Would you throw cash in the trash? You probably are!

Have you ever been a scavenger?

Kids do it naturally all the time, just this week, as I took my classes outside to enjoy the record warmth, I was presented with all manner of junk.  I received a lacrosse ball (approximately 5 times, as this ball was continually re-found, after I placed it near the door), a crushed soda can, some type of plastic plug, and a golf ball.  Kids naturally find things, their imagination naturally assigns value to these objects.

I’m not a big scavenger at the age of 35, but I love value.

As I wheel my trash can to the curb, and lug my recycle bin, my mind begins to dance.  Is recycling just a result of our somewhat environmentally conscious society?  Or is there really money to be made?  Who hasn’t dreamed of collecting aluminum cans, transporting them to the salvage yard, and leaving with cold hard cash?

If you haven’t I suspect its because you’ve never been to the salvage yard.  I’ve taken aluminum window frames, copper pipe, old window weights, and a few appliances.  I always receive a couple bucks for my troubles, which isn’t much, but considering I’d have to pay to trash these items, the payments are a bit sweeter.  Historically speaking, I’m not the first person to profit from a recycling habit.  Recycling and waste management has existed probably for as long as people have gathered in large permanent settlements.

Trash is part of us.

Our modern regulated system has simplified the process and eliminated a vast underworld of entrepreneurs. In the mid 1800s the refuse system was the domain of an underprivileged class that probably suffered greatly, but left us with some wonderful names for their work.  In the book, The Ghost Map:  The Story of London’s Most Terrifying Epidemic – and How it Changed Science, Cities, and the Modern World, author Steve Johnson provides us with an exhaustive list; “bone-pickers, rag-gathers, pure-finders, dredgerman, mud-larks, sewer-hunters, dustmen, night-soil men, bunters, toshers, and shoremen.”  Ahh to be a shoremen or bunter, while out for a stroll, maybe even sighting a mud-lark, which sounds like a nice shore bird, what fun.

Their work was as colorful as their names, but much more unpleasant. To explain a few, the toshers waded through the mud and grim of the Thames at low tide, collecting scrapes of metal, while the mud-larks came along in their wake, collecting the scrapes the toshers viewed as not worth the trouble, mostly bits of coal, wood, and rope.  The pure-finders roamed the city looking for dog waste, which was then sold to the tanners who used it in the leather making process.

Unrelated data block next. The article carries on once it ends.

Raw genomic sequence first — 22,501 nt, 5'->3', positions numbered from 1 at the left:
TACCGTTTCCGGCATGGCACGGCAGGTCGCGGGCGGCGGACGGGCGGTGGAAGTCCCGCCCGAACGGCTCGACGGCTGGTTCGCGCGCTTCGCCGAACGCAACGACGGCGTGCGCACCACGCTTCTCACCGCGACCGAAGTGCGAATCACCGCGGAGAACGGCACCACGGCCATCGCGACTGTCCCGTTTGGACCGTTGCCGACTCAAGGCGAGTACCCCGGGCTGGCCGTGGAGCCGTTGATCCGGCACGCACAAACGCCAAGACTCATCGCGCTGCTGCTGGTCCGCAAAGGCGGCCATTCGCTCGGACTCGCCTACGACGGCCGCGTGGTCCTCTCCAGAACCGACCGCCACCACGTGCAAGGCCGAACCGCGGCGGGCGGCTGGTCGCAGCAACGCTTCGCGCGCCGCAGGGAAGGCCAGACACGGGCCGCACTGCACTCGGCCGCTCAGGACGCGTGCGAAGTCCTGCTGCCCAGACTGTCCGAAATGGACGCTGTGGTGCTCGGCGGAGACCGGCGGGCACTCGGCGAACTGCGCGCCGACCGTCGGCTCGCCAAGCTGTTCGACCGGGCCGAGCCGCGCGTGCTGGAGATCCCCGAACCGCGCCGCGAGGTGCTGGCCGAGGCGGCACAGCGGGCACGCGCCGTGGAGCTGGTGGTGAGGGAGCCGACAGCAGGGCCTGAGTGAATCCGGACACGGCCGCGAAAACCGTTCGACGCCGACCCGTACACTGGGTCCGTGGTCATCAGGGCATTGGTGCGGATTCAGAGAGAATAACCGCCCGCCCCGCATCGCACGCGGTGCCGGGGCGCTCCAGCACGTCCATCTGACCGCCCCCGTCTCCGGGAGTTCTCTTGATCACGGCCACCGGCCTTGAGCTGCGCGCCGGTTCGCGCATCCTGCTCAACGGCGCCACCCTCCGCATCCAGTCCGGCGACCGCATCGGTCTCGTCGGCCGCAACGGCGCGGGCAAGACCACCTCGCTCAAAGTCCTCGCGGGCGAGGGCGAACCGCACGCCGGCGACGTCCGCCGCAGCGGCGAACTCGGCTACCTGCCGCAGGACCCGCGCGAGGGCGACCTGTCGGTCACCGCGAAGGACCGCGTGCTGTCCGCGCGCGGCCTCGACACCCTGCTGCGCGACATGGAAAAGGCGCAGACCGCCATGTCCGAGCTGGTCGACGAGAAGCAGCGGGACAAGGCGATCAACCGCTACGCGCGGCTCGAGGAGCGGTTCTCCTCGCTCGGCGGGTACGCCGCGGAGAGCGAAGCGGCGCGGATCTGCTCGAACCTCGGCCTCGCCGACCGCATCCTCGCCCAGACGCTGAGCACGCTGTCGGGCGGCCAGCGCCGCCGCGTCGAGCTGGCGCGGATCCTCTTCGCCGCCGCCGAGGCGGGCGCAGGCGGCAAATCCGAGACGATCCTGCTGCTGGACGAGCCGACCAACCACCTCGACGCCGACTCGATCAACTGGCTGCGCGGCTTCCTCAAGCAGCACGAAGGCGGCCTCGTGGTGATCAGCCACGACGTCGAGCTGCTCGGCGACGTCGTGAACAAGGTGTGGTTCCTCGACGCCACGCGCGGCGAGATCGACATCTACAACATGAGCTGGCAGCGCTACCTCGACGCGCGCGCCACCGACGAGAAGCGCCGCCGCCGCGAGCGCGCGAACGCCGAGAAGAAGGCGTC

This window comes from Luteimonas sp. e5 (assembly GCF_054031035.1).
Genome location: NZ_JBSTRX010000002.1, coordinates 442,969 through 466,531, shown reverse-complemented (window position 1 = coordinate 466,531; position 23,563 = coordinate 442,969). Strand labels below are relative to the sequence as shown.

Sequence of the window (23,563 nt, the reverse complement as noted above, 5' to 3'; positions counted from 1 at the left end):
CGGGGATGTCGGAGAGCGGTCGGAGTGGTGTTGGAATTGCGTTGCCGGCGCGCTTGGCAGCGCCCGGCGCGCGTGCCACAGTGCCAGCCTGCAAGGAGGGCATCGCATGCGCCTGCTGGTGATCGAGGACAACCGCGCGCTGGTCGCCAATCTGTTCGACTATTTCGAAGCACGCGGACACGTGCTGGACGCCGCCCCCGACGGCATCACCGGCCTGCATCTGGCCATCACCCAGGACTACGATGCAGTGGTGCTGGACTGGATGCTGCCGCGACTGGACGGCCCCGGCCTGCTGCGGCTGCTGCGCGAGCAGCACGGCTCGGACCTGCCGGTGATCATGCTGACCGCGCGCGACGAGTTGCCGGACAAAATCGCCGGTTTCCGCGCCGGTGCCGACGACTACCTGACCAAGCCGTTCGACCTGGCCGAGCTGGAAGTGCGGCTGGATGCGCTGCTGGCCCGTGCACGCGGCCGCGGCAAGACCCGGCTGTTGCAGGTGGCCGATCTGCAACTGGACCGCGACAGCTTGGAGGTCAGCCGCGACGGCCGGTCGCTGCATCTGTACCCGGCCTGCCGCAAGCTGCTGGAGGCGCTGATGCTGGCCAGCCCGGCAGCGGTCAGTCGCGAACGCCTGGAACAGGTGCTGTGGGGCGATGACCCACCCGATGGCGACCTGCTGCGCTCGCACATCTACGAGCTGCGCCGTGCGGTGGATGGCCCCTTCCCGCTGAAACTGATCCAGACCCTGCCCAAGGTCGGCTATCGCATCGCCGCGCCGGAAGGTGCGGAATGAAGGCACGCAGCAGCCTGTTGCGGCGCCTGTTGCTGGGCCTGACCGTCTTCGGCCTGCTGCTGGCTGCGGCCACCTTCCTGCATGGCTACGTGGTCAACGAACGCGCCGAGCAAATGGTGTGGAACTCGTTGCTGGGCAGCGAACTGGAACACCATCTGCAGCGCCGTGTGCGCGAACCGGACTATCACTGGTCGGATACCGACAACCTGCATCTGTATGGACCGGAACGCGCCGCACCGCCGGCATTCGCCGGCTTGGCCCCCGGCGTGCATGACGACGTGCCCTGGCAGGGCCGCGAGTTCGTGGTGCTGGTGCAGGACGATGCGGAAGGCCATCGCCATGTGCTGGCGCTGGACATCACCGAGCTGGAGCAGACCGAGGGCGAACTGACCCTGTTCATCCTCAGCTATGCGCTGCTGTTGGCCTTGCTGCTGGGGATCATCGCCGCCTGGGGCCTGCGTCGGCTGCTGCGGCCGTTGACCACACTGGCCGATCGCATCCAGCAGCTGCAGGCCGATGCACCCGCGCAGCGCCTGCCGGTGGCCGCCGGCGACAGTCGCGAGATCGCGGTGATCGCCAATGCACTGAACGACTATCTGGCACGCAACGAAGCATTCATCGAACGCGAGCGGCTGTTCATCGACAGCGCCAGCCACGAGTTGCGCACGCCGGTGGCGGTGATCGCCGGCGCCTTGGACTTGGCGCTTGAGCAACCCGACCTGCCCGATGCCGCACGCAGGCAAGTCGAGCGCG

What an interesting story especially viewed from the cleanliness of today, but horrifying it must have been then.  Just like London in 1854, our present relationship with our trash can show us what we value and what is valued by others.

My most recent trash can contained diapers, cat littler, junk mail, and non recyclable packaging from the grocery store.  Food scrapes are sent to my compost pile, where they are combined with leaves to make a fertile soil. Occasionally, when I’m renovating a house, my trash contains all manner of household debris.  During these times of excess trash production, I must take care not to overload the bags or the can, as the trash-man was not impressed when I put out an entire can of heavy old plaster.  He left it my curb, forcing me to dutifully shovel only a few scoops into the bag over the next several weeks.

Most times, my trash has little of value, but more importantly, shows that I had not purchased anything of value.  On trash days, like any good rag-gatherer, I like to take a glance at the various bins by the curb.  Some are piled high with toy boxes evoking memories of Christmas morn, while others showcase neglected and worn furniture.  The presence of flies signifies an abundance of food scrapes.  Trash is a part of us, but it really reflects our consumer culture.  If you are wondering what happens to your pay check each week, simply take a look in the trash.  You will surely reflect on items purchased and little used, their value not worth the price.  Stay out of stores, reduce your trash, and watch your bank account grow.

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2 thoughts on “Would you throw cash in the trash? You probably are!

  1. That’s a really interesting way to look at it – people’s excess spending essentially becomes physical trash. Terrible for the environment and for the wallet. I love that way of thinking about it. Kind of depressing.

    1. moderngol

      It is depressing, but also an opportunity to correct your financial mistakes!

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